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North Dakota Supreme Court protects Fourth Amendment rights with decision this week
August 19, 2011 - Andrea Johnson
Sometimes protecting our Fourth Amendment rights hurts a little bit, but the North Dakota Supreme Court did just that with a ruling this week.
Not long ago the Ward County Narcotics Task Force had evidence that suggested a man had received a shipment of controlled substances and had been dealing drugs. An officer tracked him down, saw the man leaving a local bar with two women, and tailed his car. The man had been foolish enough to have three registration tabs in different places on his license plate, which is illegal, and he obliged the police further by making an illegal left turn, giving them a reason to pull him over for a traffic violation.
The officer brought in the drug-sniffing dog to circle his car and, when the dog alerted, the cops had probable cause to search the man's vehicle. The search turned up a plastic bag with marijuana residue. The man kept looking to his right and making "furtive movements," in the officer's judgement. The officer performed a pat-down, felt something soft in the man's pocket, and performed a more invasive search, which turned up four bundles of cocaine, and the man was arrested and charged.
Both the district court and now the state supreme court have ruled that the search of the car was legal but the search of the man was not. The district court ordered the evidence found on the man's person thrown out. The state appealed, arguing that the man and his pockets were "containers" within the vehicle that the state had probable cause to search and, therefore, a search of the man's body was legal.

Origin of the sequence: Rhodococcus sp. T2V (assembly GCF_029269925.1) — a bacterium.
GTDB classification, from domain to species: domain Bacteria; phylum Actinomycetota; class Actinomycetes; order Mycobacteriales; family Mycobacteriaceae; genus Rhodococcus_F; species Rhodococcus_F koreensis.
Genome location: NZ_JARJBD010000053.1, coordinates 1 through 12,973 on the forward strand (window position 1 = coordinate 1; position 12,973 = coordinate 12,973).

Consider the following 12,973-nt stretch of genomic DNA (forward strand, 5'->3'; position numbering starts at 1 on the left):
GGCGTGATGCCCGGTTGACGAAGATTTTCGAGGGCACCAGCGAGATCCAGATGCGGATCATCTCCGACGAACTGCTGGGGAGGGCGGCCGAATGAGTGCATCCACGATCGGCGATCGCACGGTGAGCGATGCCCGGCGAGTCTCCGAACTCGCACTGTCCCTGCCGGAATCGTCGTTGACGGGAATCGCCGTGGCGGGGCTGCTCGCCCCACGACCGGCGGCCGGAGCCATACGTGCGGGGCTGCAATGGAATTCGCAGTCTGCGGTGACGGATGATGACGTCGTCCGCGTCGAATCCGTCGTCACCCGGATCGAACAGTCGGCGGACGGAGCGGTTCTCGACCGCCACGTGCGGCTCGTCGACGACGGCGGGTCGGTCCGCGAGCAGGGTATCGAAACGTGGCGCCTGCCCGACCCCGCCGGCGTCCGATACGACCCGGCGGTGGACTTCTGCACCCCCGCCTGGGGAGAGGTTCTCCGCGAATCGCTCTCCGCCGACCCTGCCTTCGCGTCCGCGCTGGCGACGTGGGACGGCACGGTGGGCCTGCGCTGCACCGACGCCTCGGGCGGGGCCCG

The State Supreme Court has disagreed. In their ruling, issued Aug. 15, they wrote: "We hold the automobile exception did not justify the warrantless search of (the man's) person. The dog-sniff of the vehicle established probable cause the vehicle contained a controlled substance, but the pockets of the clothes (the man) was wearing were not "containers." The State also argued that (the man), as the driver of the vehicle, was part of the contents of the vehicle. The State offers no support for its arguments that would render (the man) a container or contents of the vehicle, rather than a person entitled to "heightened protection" against searches of his person. The district court correctly decided the automobile exception justified the search of the vehicle, but not (the man's) person. The district court correctly ordered the cocaine evidence suppressed."
The Fourth Amendment protection against unlawful search and seizure sometimes protects the technically guilty as well as the innocent, which is a necessary evil if we are all to continue to enjoy our freedoms. It is perhaps even more essential to protect those rights in a society that locks up more of its citizens than most other western countries and where prison sentences have become ever more harsh.
Supreme Court Justices Carol Ronning Kapsner, Mary Muehlen Maring and Daniel J. Crothers issued the majority decision, with Chief Justice Gerald VandeWalle concurring in the result and Justice Dale Sandstrom dissenting.
The State Supreme Court issued its ruling, which can be found on its Web site, on Monday.
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